Santa Claus Hat, Artcar, Goat Meat
He’s about thirty, lean, dark and grizzled. The pile of napkins and tea detritus in front of him indicate he has been here for a while, by himself. He is otherwise dressed in a hiply outdoorsy way: layered T-shirts and a down vest.
What worries me is that it took me about ten minutes to notice that the guy has on a Claus cap. I wonder if I’m in a fog and not noticing much and how much of the time this is the case.
And I wonder why he decided to throw on red velvet and faux ermine this morning.
*Is it just the sort of thing he naturally does: it’s who he is.
*Is he a late-blooming sociology grad student monitoring reactions (don’t think so, he blinks a little too much)
*Did he do it as one of his personal experiments with overthrowing convention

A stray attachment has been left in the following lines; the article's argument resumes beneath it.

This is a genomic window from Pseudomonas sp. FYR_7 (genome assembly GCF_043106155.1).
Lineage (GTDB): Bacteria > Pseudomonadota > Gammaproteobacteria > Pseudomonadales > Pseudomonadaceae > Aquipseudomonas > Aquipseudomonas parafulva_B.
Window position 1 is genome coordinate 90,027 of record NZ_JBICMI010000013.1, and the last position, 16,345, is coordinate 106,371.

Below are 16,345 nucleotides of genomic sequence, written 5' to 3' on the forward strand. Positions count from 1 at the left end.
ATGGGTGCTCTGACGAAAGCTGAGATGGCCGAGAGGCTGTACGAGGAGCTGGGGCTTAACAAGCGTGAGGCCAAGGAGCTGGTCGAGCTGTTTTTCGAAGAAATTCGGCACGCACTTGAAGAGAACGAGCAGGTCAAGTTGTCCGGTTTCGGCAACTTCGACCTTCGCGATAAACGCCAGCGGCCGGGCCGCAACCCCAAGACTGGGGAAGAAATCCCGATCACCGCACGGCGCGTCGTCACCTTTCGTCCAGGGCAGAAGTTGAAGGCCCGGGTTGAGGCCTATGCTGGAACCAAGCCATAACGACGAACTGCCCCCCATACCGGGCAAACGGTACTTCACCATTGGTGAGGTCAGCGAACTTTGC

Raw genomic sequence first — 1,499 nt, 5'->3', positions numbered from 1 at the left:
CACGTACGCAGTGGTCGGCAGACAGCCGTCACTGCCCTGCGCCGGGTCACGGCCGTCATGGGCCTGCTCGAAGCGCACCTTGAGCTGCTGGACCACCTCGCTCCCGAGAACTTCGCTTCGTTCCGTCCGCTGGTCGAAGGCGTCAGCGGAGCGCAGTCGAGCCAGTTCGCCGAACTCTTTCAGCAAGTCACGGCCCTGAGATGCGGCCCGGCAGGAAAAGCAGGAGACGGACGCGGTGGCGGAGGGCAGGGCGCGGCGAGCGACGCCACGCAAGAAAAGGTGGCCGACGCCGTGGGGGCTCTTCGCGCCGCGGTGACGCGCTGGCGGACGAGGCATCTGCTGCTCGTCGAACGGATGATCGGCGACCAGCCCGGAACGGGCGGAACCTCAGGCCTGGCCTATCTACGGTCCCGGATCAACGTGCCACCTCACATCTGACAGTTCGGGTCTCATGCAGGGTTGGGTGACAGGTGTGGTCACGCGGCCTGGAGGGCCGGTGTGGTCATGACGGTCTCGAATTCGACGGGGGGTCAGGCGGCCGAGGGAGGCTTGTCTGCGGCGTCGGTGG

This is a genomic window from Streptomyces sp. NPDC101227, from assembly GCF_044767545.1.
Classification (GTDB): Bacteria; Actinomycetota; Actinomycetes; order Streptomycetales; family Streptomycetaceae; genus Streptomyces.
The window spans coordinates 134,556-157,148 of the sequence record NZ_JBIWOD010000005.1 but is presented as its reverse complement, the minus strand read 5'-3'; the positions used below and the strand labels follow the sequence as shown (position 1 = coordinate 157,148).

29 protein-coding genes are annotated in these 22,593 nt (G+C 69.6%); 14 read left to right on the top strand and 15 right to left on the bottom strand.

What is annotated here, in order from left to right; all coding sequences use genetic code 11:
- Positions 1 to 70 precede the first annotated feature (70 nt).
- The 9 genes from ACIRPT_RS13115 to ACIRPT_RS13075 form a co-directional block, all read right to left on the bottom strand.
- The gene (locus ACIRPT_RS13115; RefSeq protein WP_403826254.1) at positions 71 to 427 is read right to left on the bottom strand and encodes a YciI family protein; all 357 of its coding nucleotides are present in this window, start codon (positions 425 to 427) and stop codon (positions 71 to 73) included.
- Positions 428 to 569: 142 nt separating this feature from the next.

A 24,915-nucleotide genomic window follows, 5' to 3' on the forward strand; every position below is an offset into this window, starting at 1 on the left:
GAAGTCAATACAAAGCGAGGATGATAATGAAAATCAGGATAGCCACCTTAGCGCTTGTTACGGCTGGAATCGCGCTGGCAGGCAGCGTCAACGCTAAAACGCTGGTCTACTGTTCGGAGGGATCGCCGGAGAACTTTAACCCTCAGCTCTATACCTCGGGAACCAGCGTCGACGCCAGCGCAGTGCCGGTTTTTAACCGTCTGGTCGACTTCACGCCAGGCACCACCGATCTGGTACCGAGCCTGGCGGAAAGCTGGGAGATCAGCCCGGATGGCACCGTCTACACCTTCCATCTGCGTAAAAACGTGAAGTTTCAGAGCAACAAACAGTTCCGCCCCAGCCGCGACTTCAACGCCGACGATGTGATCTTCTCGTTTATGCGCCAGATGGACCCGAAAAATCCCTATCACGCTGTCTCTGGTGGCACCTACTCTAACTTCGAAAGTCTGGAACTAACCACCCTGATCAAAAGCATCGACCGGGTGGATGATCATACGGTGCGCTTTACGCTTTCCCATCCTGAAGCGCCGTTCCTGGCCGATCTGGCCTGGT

*Or because he is full of the Christmas spirit
*Or because he feels rakish and daring with that fur band around his ears, showercap style
*Did he do it to meet people (an older man in a knit cap, chatty and opinionated, has just sat down at the next table and engaged him in conversation. They shake hands. They both look happy and relieved.
*Is it a signal I haven’t heard about?
I suppose someone might have asked the same questions about why I painted morning glories on my car. Answer: I’d always had an irrational craving that way and didn’t examine it too closely. And, it didn’t feel eccentric, it felt normal, with a twist of delight.
The two guys across from me are both visual artists, I now hear. The older one, black, garrulous, is articulate. The younger white stubble-faced one listens and says, “Holy crap, man!”
What I’m searching for, I think, is what distinguishes an odd gesture that’s a natural extension of oneself in a particular moment, from a what-was-I-thinking move.
Did I mention that my beloved husband surprised me with 80 pounds of goat meat for our 25th anniversary on Monday? (I don’t cook, don’t eat much meat, tried goat once in 1978 and found it so-so.)